White Blood Cells May Cause Diabetes with “Friendly Fire” Accident
Scientists have made a step forward in understanding how type 1 diabetes develops after discovering that killer T-cells may attack the insulin-making cells in the pancreas. These ferocious lymphocytes, programmed to attack and destroy invading bacteria, seem to be at the root of type 1 diabetes, which is known to be caused by an autoimmune response. The researchers say the discovery brings closer the day when medical science will be able to prevent or cure the disease.
Type 1 diabetes accounts for about 10% of diabetes cases, and typically is diagnosed before the age of 20. It may even develop in tiny babies, and is believed to have a link to family genetics.
When we eat, sugars from the food enter our bloodstream quite quickly, and our body responds by sending out insulin, a hormone produced in the pancreas. This chemical messenger tells the body’s cells to take in the glucose and store it. In this way, blood sugar levels fall again and the cells have the benefit of the glucose for their own energy needs.
However, in a type 1 diabetic the beta cells that actually make the insulin are damaged or destroyed by the immune system. The diabetic will have to monitor his blood sugar levels and have insulin injections for the rest of his life to stay healthy. Like type 2 diabetes, type 1 is associated with serious side effects such as heart and kidney failure, strokes, blindness and nerve damage if the blood sugar levels are not well controlled. Nerve damage can lead to gangrene and deformities, and sometimes feet and other extremities may have to be amputated, one of the most feared outcomes in the disease. A diabetic may also be more prone to infections because his immune system is compromised.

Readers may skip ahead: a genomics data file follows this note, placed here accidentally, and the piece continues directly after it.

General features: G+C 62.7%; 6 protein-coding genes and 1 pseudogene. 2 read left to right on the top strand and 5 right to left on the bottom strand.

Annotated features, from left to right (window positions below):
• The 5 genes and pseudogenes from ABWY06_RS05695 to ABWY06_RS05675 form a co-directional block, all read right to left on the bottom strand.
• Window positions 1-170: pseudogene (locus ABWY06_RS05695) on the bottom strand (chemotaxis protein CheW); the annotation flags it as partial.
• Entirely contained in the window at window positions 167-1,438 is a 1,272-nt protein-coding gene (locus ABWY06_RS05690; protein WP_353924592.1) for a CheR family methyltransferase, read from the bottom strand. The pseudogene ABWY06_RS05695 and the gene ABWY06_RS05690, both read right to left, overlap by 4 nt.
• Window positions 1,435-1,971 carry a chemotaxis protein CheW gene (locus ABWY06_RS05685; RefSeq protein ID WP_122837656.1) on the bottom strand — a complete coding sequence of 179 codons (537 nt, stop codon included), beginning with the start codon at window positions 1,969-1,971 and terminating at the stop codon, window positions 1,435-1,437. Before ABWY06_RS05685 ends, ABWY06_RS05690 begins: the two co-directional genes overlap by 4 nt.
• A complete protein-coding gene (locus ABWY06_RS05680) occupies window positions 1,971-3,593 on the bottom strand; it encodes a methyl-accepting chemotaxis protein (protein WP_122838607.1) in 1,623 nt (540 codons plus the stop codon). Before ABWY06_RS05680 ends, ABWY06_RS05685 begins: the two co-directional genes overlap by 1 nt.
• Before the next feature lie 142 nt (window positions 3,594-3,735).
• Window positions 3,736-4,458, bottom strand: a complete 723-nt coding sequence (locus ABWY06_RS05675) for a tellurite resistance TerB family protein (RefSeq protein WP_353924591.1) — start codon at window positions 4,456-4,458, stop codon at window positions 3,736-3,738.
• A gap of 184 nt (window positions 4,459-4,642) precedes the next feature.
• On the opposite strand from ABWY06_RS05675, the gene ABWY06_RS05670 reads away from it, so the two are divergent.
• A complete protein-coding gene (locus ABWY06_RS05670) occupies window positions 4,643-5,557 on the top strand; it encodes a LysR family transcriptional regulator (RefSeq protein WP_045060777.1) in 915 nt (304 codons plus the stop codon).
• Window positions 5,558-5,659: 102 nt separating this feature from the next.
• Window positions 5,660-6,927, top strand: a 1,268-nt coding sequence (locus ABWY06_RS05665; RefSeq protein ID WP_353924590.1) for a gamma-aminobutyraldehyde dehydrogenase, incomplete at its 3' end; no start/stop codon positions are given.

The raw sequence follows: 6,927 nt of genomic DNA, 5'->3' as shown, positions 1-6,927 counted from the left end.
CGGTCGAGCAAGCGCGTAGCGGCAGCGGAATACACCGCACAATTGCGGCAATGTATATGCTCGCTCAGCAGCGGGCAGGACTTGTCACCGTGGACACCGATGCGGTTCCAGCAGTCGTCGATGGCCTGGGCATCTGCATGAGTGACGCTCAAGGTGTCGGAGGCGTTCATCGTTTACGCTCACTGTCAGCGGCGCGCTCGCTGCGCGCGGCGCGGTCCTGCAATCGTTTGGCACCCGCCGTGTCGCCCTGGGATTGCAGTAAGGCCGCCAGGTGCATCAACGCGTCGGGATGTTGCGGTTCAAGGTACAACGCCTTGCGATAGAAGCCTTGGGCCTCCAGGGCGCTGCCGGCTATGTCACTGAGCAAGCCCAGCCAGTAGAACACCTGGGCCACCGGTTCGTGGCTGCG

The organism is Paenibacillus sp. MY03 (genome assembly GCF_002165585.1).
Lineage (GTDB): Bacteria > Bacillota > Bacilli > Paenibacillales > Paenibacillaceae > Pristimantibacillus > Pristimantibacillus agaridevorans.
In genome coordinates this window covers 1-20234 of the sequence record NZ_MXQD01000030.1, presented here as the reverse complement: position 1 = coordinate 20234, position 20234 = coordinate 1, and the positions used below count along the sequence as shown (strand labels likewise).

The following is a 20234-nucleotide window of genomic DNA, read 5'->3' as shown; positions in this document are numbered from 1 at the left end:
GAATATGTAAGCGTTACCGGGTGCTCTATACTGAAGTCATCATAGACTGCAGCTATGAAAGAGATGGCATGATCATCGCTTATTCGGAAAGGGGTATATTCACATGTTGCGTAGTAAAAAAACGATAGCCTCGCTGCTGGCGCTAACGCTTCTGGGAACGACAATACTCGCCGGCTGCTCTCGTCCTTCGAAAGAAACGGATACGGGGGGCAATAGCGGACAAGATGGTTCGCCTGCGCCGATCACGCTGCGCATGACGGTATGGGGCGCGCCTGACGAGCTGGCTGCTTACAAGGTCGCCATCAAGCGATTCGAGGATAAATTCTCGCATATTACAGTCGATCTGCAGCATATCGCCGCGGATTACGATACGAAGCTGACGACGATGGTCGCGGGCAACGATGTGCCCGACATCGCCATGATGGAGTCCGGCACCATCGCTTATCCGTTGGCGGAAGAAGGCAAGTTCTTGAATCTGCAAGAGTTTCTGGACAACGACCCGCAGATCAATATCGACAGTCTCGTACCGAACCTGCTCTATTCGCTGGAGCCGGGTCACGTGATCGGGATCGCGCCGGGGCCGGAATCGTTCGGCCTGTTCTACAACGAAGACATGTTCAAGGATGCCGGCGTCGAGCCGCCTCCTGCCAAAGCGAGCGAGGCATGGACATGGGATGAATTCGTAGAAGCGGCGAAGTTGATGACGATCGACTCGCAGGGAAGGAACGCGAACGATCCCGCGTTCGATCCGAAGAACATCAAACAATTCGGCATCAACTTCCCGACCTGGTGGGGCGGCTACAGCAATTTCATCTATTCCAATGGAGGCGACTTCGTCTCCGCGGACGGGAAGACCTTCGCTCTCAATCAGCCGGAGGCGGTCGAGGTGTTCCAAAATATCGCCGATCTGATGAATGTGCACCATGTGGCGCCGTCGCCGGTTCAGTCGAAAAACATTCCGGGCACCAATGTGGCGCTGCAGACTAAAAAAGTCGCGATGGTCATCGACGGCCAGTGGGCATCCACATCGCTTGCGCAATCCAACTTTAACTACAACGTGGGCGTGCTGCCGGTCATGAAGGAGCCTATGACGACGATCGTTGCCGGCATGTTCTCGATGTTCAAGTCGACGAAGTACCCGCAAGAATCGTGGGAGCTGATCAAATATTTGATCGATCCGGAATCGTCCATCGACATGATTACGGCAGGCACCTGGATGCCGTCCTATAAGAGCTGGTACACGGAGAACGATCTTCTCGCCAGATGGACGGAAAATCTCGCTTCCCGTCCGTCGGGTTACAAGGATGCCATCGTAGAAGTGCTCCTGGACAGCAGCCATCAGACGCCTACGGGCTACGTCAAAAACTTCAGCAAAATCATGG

The British scientists, including T-cell expert Professor Andy Sewell fromCardiffUniversityand a team of experts in diabetes isolated a T-cell from a diabetic person and observed the interaction that resulted in beta cells being attacked. The T-cell, a large spherical lymphocyte, or white blood cell, programmed to attack infection-causing bacteria, seems to attack the beta cells by accident in a kind of biological “friendly fire”.
The team reported that seeing how the T-cells make their first contact with the beta cells has increased their understanding of the process by which diabetes is caused. The study could potentially put medical science in a better position to identify patients who are likely to get the disease or even to prevent the series of events that lead to diabetes. Even in a person who has an increased likelihood of type 1 diabetes, perhaps because it runs in his family, the better understanding of the process could help doctors to halt it before too many beta cells have been lost. If beta cells were saved, the patient would still be able to manufacture insulin, possibly enough to function without any need for injections of the hormone. This would have obvious implications for diabetes patients, who are tied to a cycle of blood testing and injections in order to stay healthy.
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